Be prepared to provide your banker with at least three years of financial statements, as well as details on your personal financial health. In general, a good rule to keep in mind is your banker would rather have more information than less, so don’t worry about inundating him or her with documents.

You should also consider whether short-term financing is, in fact, the right solution for your business. As a general rule of thumb, the maturity of the loan you are requesting should match with the life cycle of whatever is being financed. For example, a revolving line of credit is generally a short-term loan, usually 12 months or less, and is typically used to finance short-term growth including new customers, employees or expansion. Payments are usually interest-only, with outstanding principle due at maturity. However, in practice the expectation is generally that funds are repaid when the A/R related to the loan advance is collected, as opposed to having the line of credit carry a non-revolving balance throughout its term, which suggests that the financing provided was not what was truly needed by the business.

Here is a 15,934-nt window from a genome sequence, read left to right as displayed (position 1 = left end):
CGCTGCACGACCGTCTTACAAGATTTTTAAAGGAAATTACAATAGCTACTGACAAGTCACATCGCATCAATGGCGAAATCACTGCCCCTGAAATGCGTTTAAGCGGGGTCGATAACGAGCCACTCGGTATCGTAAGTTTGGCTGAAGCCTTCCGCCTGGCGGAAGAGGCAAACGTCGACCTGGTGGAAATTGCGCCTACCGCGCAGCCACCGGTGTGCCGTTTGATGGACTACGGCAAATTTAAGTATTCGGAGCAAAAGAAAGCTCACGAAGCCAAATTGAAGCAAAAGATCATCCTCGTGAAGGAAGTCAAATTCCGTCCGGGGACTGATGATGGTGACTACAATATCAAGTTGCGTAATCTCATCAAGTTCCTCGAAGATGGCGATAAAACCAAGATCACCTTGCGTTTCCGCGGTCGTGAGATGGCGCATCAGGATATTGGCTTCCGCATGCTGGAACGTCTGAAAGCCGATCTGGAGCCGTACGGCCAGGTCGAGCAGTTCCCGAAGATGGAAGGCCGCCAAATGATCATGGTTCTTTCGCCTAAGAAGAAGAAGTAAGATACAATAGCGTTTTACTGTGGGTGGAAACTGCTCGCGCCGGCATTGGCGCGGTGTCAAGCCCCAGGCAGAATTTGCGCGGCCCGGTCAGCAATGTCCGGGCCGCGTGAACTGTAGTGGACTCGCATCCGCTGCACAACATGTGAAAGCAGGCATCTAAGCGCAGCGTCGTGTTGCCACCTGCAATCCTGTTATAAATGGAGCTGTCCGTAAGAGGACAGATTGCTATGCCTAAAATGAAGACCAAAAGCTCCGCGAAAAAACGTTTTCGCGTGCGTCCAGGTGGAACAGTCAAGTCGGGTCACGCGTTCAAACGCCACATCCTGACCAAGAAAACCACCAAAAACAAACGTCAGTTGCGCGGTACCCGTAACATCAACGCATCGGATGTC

The AssetLine option

At Elevations, one of our most unique business products is our AssetLine, which combines the cost efficiency and low interest rates of a traditional secured line of credit with the convenience of a Visa card. AssetLine allows Elevations business members to access working capital how they choose, meaning they can advance funds via online banking, at a teller line or by swiping their AssetLine Visa card anywhere Visa is accepted.